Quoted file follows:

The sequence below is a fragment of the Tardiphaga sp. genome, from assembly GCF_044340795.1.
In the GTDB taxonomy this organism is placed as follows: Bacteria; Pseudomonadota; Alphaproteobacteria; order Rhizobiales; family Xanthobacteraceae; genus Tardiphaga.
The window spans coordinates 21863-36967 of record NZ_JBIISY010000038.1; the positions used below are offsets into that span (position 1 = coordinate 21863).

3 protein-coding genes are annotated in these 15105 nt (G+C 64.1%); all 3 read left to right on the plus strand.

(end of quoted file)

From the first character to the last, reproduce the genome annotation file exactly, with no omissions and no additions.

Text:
The sequence below is a fragment of the Tardiphaga sp. genome, from assembly GCF_044340795.1.
In the GTDB taxonomy this organism is placed as follows: Bacteria; Pseudomonadota; Alphaproteobacteria; order Rhizobiales; family Xanthobacteraceae; genus Tardiphaga.
The window spans coordinates 21863-36967 of record NZ_JBIISY010000038.1; the positions used below are offsets into that span (position 1 = coordinate 21863).

3 protein-coding genes are annotated in these 15105 nt (G+C 64.1%); all 3 read left to right on the plus strand.